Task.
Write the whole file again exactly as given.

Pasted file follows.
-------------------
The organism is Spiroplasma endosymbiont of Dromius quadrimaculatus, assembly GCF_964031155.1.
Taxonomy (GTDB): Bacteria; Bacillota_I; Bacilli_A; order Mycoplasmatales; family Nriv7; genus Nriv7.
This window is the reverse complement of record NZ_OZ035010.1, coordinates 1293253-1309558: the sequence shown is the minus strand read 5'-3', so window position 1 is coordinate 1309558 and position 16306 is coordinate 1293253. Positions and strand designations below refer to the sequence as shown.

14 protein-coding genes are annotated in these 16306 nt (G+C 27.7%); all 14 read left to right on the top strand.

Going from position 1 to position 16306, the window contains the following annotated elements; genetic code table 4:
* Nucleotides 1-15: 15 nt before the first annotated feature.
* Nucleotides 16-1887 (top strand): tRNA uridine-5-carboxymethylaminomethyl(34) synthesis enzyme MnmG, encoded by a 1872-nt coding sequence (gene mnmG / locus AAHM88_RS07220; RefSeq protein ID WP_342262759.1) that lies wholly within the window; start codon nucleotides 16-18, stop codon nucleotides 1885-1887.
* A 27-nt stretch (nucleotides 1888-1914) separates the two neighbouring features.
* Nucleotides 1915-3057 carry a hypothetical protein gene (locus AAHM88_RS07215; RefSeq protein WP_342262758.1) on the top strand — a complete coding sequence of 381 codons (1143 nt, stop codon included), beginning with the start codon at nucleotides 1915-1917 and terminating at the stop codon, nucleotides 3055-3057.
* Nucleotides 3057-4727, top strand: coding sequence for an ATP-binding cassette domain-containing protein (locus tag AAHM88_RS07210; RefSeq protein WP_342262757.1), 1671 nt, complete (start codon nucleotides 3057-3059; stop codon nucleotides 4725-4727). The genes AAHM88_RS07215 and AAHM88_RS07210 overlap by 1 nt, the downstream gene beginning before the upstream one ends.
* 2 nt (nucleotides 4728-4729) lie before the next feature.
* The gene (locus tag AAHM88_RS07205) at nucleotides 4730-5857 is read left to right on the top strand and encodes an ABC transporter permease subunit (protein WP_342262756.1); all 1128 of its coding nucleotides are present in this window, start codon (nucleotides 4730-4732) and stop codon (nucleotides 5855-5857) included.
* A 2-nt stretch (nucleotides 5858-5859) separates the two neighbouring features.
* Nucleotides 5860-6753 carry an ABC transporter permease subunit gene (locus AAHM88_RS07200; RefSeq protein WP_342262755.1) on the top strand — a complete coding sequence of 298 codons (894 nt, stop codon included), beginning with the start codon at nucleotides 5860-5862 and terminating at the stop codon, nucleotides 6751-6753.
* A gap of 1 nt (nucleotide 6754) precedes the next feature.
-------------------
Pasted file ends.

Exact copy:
The organism is Spiroplasma endosymbiont of Dromius quadrimaculatus, assembly GCF_964031155.1.
Taxonomy (GTDB): Bacteria; Bacillota_I; Bacilli_A; order Mycoplasmatales; family Nriv7; genus Nriv7.
This window is the reverse complement of record NZ_OZ035010.1, coordinates 1293253-1309558: the sequence shown is the minus strand read 5'-3', so window position 1 is coordinate 1309558 and position 16306 is coordinate 1293253. Positions and strand designations below refer to the sequence as shown.

14 protein-coding genes are annotated in these 16306 nt (G+C 27.7%); all 14 read left to right on the top strand.

Going from position 1 to position 16306, the window contains the following annotated elements; genetic code table 4:
* Nucleotides 1-15: 15 nt before the first annotated feature.
* Nucleotides 16-1887 (top strand): tRNA uridine-5-carboxymethylaminomethyl(34) synthesis enzyme MnmG, encoded by a 1872-nt coding sequence (gene mnmG / locus AAHM88_RS07220; RefSeq protein ID WP_342262759.1) that lies wholly within the window; start codon nucleotides 16-18, stop codon nucleotides 1885-1887.
* A 27-nt stretch (nucleotides 1888-1914) separates the two neighbouring features.
* Nucleotides 1915-3057 carry a hypothetical protein gene (locus AAHM88_RS07215; RefSeq protein WP_342262758.1) on the top strand — a complete coding sequence of 381 codons (1143 nt, stop codon included), beginning with the start codon at nucleotides 1915-1917 and terminating at the stop codon, nucleotides 3055-3057.
* Nucleotides 3057-4727, top strand: coding sequence for an ATP-binding cassette domain-containing protein (locus tag AAHM88_RS07210; RefSeq protein WP_342262757.1), 1671 nt, complete (start codon nucleotides 3057-3059; stop codon nucleotides 4725-4727). The genes AAHM88_RS07215 and AAHM88_RS07210 overlap by 1 nt, the downstream gene beginning before the upstream one ends.
* 2 nt (nucleotides 4728-4729) lie before the next feature.
* The gene (locus tag AAHM88_RS07205) at nucleotides 4730-5857 is read left to right on the top strand and encodes an ABC transporter permease subunit (protein WP_342262756.1); all 1128 of its coding nucleotides are present in this window, start codon (nucleotides 4730-4732) and stop codon (nucleotides 5855-5857) included.
* A 2-nt stretch (nucleotides 5858-5859) separates the two neighbouring features.
* Nucleotides 5860-6753 carry an ABC transporter permease subunit gene (locus AAHM88_RS07200; RefSeq protein WP_342262755.1) on the top strand — a complete coding sequence of 298 codons (894 nt, stop codon included), beginning with the start codon at nucleotides 5860-5862 and terminating at the stop codon, nucleotides 6751-6753.
* A gap of 1 nt (nucleotide 6754) precedes the next feature.